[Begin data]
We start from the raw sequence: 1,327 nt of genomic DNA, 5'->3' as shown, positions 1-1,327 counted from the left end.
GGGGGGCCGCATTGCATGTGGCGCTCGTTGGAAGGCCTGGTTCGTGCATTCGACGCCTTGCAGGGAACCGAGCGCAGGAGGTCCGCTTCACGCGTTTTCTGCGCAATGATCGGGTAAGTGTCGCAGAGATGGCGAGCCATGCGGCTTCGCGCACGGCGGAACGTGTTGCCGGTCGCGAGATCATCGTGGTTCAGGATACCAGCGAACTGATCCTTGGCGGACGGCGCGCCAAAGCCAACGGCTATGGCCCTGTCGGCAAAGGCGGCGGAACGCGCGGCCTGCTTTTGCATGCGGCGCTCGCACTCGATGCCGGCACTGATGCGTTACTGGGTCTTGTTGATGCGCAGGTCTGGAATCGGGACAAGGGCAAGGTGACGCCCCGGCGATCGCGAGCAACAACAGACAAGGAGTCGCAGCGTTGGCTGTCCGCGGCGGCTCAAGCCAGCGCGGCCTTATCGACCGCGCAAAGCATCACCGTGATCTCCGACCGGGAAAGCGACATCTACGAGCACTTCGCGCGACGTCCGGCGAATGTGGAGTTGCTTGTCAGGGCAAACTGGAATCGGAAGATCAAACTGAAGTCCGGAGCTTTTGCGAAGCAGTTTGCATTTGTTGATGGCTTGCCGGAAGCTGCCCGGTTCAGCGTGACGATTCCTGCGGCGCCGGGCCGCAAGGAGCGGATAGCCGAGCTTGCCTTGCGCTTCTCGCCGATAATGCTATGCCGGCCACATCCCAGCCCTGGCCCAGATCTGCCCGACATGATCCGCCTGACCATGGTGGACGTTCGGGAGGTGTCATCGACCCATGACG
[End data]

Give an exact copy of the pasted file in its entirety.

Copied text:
We start from the raw sequence: 1,327 nt of genomic DNA, 5'->3' as shown, positions 1-1,327 counted from the left end.
GGGGGGCCGCATTGCATGTGGCGCTCGTTGGAAGGCCTGGTTCGTGCATTCGACGCCTTGCAGGGAACCGAGCGCAGGAGGTCCGCTTCACGCGTTTTCTGCGCAATGATCGGGTAAGTGTCGCAGAGATGGCGAGCCATGCGGCTTCGCGCACGGCGGAACGTGTTGCCGGTCGCGAGATCATCGTGGTTCAGGATACCAGCGAACTGATCCTTGGCGGACGGCGCGCCAAAGCCAACGGCTATGGCCCTGTCGGCAAAGGCGGCGGAACGCGCGGCCTGCTTTTGCATGCGGCGCTCGCACTCGATGCCGGCACTGATGCGTTACTGGGTCTTGTTGATGCGCAGGTCTGGAATCGGGACAAGGGCAAGGTGACGCCCCGGCGATCGCGAGCAACAACAGACAAGGAGTCGCAGCGTTGGCTGTCCGCGGCGGCTCAAGCCAGCGCGGCCTTATCGACCGCGCAAAGCATCACCGTGATCTCCGACCGGGAAAGCGACATCTACGAGCACTTCGCGCGACGTCCGGCGAATGTGGAGTTGCTTGTCAGGGCAAACTGGAATCGGAAGATCAAACTGAAGTCCGGAGCTTTTGCGAAGCAGTTTGCATTTGTTGATGGCTTGCCGGAAGCTGCCCGGTTCAGCGTGACGATTCCTGCGGCGCCGGGCCGCAAGGAGCGGATAGCCGAGCTTGCCTTGCGCTTCTCGCCGATAATGCTATGCCGGCCACATCCCAGCCCTGGCCCAGATCTGCCCGACATGATCCGCCTGACCATGGTGGACGTTCGGGAGGTGTCATCGACCCATGACG